by Tehmeena Bukhari
It is hard to write about a person who means everything to you. It is hard to put into words the irreparable loss and suffering that his death brings. It has been more than five months since Shujaat Bukhari, my husband was killed in Srinagar. Since his murder — unsolved to this day — we have been dying a little every day, slowly and bitterly. His murder and then his absence have filled us with a deep and profound sense of loss.
What did the killers of Shujaat Bukhari achieve?
Shujaat was a journalist above all else, a reporter for The Hindu and Frontline and the editor of Kashmir Rising. He loved Kashmir and wrote of it with feeling. He was devoted to peace, which was the ethical foundation of his journalism. Did his murderers celebrate his assassination? Did it provide them with something, the something that they took away from us? Are they at peace knowing that they have killed a man of peace? The murder of Shujaat Bukhari has silenced a voice of peace and damaged the cause of peace.
Violence troubled Shujaat. It went against his personality. He valued peace and justice — from peace in the house to peace in the streets. Any episode of violence, particularly when people died, disturbed him. He would be troubled for days afterwards. It was difficult, therefore, for this man, to have lived and worked in a world where peace has been elusive. Shujaat began his career as a reporter in the 1980s when the struggles inside and around Kashmir escalated. From his first days on the job, he had to navigate the reality of violence and his own longing for peace.
Shujaat was not a naive man. He believed that when social interaction between people increased, then the reasons for their rancour decreased. I remember well the days when he threw himself into the Confidence Building Measures dynamic. This was one of those brief openings when the governments of India and Pakistan decided to shake hands. Shujaat believed that open trade and open travel across the Line of Control that divides Kashmir would bring people closer. As these connections developed, he would say, the bitterness between people would decrease. We, his family, did not understand most of it but we knew he was sincere. We knew that he would obsessively follow events on both sides of the border, that he looked for openings towards peace everywhere.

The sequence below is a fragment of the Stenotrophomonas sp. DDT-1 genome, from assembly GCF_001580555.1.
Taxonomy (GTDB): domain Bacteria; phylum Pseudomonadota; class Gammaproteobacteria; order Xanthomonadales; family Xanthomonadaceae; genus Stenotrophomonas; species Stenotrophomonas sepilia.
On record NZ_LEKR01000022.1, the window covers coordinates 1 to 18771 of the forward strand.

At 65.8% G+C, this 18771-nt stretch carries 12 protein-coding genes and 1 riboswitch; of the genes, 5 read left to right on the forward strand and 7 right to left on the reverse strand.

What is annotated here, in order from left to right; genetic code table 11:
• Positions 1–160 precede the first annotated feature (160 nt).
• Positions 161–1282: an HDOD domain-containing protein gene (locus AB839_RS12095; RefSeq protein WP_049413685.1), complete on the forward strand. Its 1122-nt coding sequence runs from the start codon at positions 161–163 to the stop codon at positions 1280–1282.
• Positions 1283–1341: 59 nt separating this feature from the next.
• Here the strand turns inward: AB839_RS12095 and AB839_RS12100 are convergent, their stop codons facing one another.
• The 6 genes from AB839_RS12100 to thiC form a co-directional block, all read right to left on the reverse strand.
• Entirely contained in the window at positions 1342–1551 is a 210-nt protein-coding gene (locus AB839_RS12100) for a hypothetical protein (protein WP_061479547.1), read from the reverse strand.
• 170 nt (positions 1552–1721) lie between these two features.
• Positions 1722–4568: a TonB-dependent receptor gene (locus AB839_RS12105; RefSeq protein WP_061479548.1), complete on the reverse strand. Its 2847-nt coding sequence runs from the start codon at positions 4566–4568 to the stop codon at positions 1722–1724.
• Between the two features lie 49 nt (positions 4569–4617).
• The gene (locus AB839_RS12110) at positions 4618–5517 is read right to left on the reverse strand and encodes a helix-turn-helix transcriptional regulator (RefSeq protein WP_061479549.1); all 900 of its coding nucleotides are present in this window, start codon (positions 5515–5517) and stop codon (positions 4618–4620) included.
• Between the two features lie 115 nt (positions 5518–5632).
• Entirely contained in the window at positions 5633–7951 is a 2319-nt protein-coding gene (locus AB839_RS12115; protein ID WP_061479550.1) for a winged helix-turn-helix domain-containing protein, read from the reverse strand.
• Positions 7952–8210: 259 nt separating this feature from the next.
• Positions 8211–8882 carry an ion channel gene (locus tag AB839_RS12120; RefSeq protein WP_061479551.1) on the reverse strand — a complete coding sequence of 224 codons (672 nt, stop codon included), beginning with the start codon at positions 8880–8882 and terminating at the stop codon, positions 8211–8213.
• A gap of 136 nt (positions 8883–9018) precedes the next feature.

Shujaat loved Kashmir. He believed that we should remain in our home and that he should write stories that explained the situation in the Valley for people around the world and within Kashmir. In 2008, Shujaat founded Rising Kashmir, a newspaper that had a major impact in the State. It was Rising Kashmir that modelled honest and truthful reporting of events that are fast-moving and difficult to understand.
Shujaat believed that a newspaper should create a place for nuance and for dialogue. Many people spoke harshly against him. He engaged everyone in dialogue and defended the right to hold different opinions till his death. He was murdered for opinions that someone did not like, even as he defended the right of others to hold opinions different from his own.
In his column, ‘On The Record’ Shujaat wrote with feeling about the hardness of life. He never missed a column. The paper now republishes his old columns. I am told that this column is reprinted to remind people of what he said, to remind us how little changes and how much remains the same. Many youngsters who worked at Rising Kashmirdeveloped their craft in the newspaper and now work as leaders in so many important publications in India.
Part of his love for Kashmir was his love for the Kashmiri language. Shujaat was an advocate of the vernacular press. It was because of him that the Kashmir Media Houseadded in Sangarmal (in Kashmiri) and Buland Kashmir (in Urdu) to their list of publications. In his columns, Shujaat championed Kashmiri and other vernacular languages. It was his love for Kashmir that moved his agenda of peace.
Last year, we visited the offices of The Hindu and Frontline in Chennai. It was a chance for me to see him with journalists of publications outside Kashmir for which he wrote. He was in his element. It was clear that he was happiest when around reporters. Right after Shujaat’s death, Kashmir Media House and its publications faltered. But we now realise that these institutions are Shujaat’s legacy. Journalism geared to peace was his life and we are committed to continue the institutions that he helped create.
(A medical doctor, the author is the wife of slain editor Shujaat Bukhari. The writeup first appeared in the newspaper The Hindu)